Bloomberg/Getty Images

Measuring the Value of Free

Reliable economic statistics are essential to effective policymaking, business planning, and the electorate’s ability to hold decision-makers to account. And yet, in an increasingly digital economy, the methods we use to measure output are becoming increasingly obsolete.

LONDON – Reliable economic statistics are a vital public good. They are essential to effective policymaking, business planning, and the electorate’s ability to hold decision-makers to account.

And yet the methods we use to measure our economies are becoming increasingly out of date. The statistical conventions on which we base our estimates were adopted a half-century ago, at a time when the economy was producing relatively similar physical goods. Today’s economy is radically different and changing rapidly – the result of technological innovation, the rising value of intangible, knowledge-based assets, and the internationalization of economic activity.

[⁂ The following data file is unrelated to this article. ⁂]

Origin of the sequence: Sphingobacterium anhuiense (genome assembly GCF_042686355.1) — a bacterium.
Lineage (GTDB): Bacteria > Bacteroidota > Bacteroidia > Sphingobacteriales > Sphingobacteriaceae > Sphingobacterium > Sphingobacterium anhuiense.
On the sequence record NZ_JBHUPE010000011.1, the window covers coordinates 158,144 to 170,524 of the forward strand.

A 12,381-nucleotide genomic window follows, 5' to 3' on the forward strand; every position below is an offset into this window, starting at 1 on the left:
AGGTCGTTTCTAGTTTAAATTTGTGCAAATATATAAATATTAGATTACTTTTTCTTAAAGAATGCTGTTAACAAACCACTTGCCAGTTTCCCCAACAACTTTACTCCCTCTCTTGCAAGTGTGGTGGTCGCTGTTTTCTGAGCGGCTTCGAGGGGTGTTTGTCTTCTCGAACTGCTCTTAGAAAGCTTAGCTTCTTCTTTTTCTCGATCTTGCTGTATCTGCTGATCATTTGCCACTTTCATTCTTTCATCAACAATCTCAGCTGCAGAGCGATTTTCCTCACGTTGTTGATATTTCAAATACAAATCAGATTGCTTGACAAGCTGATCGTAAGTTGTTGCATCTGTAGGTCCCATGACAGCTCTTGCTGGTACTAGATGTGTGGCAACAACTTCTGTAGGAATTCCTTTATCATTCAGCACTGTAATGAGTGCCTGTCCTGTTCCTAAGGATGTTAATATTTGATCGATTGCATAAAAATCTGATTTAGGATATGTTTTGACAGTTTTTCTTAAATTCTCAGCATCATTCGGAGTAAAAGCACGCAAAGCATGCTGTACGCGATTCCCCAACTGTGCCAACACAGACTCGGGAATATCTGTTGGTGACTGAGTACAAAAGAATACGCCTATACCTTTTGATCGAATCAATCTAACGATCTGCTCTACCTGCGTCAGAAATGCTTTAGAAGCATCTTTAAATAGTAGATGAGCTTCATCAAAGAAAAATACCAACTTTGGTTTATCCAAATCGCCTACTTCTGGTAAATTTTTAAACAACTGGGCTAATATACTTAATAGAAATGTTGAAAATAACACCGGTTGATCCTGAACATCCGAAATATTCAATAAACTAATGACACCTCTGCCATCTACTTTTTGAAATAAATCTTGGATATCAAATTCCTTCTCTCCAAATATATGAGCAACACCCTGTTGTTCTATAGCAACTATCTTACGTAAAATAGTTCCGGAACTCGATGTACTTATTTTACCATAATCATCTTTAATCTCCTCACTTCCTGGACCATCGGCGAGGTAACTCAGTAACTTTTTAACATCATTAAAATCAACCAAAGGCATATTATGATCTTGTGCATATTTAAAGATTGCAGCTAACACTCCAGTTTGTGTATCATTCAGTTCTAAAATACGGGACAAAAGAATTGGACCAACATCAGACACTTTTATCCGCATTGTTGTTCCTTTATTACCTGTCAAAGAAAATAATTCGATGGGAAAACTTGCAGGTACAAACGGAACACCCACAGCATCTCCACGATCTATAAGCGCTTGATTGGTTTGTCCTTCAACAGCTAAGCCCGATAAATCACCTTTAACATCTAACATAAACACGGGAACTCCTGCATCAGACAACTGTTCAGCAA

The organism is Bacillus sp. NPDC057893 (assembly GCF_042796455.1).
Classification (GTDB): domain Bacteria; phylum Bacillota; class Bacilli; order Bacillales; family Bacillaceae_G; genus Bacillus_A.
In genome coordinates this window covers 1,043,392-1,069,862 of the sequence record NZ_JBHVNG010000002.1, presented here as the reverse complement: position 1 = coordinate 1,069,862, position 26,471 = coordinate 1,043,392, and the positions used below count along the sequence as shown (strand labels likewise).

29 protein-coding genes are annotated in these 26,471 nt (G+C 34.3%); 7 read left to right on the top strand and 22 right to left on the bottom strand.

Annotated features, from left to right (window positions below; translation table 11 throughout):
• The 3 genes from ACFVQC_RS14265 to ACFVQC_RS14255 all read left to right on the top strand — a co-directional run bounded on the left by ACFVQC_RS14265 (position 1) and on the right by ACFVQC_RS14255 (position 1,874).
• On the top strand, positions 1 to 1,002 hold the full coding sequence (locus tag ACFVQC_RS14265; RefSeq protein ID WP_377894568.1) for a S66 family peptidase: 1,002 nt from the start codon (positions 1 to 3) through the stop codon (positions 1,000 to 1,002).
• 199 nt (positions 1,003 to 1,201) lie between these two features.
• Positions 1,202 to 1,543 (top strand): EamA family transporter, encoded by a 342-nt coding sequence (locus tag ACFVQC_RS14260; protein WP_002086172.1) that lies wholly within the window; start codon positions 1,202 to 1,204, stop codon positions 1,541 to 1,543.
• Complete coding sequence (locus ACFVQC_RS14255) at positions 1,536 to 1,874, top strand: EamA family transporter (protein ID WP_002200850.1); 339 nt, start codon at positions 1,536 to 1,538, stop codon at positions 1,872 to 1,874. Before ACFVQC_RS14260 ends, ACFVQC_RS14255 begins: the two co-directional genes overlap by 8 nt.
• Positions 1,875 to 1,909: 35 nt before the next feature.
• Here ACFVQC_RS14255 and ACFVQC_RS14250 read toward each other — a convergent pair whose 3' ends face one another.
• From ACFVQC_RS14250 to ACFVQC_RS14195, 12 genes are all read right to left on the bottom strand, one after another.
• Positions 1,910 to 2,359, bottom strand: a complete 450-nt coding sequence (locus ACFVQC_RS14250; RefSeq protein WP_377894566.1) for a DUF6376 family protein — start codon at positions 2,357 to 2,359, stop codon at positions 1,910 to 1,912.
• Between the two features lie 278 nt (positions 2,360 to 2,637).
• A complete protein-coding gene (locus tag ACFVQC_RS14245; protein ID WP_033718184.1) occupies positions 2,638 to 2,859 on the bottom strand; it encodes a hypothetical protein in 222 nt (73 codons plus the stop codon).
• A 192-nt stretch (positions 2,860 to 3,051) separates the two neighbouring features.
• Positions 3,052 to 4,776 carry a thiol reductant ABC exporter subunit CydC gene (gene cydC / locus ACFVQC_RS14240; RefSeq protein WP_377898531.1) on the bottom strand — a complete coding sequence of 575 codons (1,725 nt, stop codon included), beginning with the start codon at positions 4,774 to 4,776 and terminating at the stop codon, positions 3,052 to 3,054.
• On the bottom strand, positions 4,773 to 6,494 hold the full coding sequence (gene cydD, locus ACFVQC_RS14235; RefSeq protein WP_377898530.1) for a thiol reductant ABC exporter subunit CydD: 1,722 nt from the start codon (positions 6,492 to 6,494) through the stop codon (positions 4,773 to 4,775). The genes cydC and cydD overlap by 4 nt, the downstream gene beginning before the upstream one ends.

In light of these challenges, UK Chancellor of the Exchequer George Osborne asked me ten months ago to assess the United Kingdom’s current and future statistical needs. While my research focused on the UK, the challenges of producing relevant, high-quality economic statistics are the same in many countries.

To continue reading, please log in or enter your email address.

To access our archive, please log in or register now and read two articles from our archive every month for free. For unlimited access to our archive, as well as to the unrivaled analysis of PS On Point, subscribe now.

required

By proceeding, you agree to our Terms of Service and Privacy Policy, which describes the personal data we collect and how we use it.

Log in

http://prosyn.org/XrZTULM;

Cookies and Privacy

We use cookies to improve your experience on our website. To find out more, read our updated cookie policy and privacy policy.